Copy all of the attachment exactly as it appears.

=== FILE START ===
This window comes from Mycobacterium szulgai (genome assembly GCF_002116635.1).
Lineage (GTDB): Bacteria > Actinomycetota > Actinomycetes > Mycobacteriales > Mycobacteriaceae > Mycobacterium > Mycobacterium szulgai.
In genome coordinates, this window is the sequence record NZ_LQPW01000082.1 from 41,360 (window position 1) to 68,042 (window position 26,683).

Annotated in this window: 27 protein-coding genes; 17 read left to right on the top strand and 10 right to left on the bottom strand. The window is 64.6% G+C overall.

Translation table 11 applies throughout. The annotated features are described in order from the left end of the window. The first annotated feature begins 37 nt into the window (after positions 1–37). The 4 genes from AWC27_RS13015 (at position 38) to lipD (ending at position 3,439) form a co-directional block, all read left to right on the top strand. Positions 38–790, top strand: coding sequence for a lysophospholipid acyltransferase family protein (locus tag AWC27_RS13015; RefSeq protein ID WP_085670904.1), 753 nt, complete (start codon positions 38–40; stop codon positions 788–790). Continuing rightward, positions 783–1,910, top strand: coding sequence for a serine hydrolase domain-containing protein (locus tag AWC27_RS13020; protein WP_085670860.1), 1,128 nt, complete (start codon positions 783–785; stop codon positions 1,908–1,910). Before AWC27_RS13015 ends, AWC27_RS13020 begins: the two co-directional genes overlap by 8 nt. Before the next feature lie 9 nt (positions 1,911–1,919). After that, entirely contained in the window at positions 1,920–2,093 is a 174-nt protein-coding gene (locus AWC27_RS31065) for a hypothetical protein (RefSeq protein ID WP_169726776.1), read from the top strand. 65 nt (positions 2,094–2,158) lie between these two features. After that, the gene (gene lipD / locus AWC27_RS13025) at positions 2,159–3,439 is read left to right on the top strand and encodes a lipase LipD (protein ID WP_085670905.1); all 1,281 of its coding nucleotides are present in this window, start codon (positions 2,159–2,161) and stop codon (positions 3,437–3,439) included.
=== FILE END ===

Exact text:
This window comes from Mycobacterium szulgai (genome assembly GCF_002116635.1).
Lineage (GTDB): Bacteria > Actinomycetota > Actinomycetes > Mycobacteriales > Mycobacteriaceae > Mycobacterium > Mycobacterium szulgai.
In genome coordinates, this window is the sequence record NZ_LQPW01000082.1 from 41,360 (window position 1) to 68,042 (window position 26,683).

Annotated in this window: 27 protein-coding genes; 17 read left to right on the top strand and 10 right to left on the bottom strand. The window is 64.6% G+C overall.

Translation table 11 applies throughout. The annotated features are described in order from the left end of the window. The first annotated feature begins 37 nt into the window (after positions 1–37). The 4 genes from AWC27_RS13015 (at position 38) to lipD (ending at position 3,439) form a co-directional block, all read left to right on the top strand. Positions 38–790, top strand: coding sequence for a lysophospholipid acyltransferase family protein (locus tag AWC27_RS13015; RefSeq protein ID WP_085670904.1), 753 nt, complete (start codon positions 38–40; stop codon positions 788–790). Continuing rightward, positions 783–1,910, top strand: coding sequence for a serine hydrolase domain-containing protein (locus tag AWC27_RS13020; protein WP_085670860.1), 1,128 nt, complete (start codon positions 783–785; stop codon positions 1,908–1,910). Before AWC27_RS13015 ends, AWC27_RS13020 begins: the two co-directional genes overlap by 8 nt. Before the next feature lie 9 nt (positions 1,911–1,919). After that, entirely contained in the window at positions 1,920–2,093 is a 174-nt protein-coding gene (locus AWC27_RS31065) for a hypothetical protein (RefSeq protein ID WP_169726776.1), read from the top strand. 65 nt (positions 2,094–2,158) lie between these two features. After that, the gene (gene lipD / locus AWC27_RS13025) at positions 2,159–3,439 is read left to right on the top strand and encodes a lipase LipD (protein ID WP_085670905.1); all 1,281 of its coding nucleotides are present in this window, start codon (positions 2,159–2,161) and stop codon (positions 3,437–3,439) included.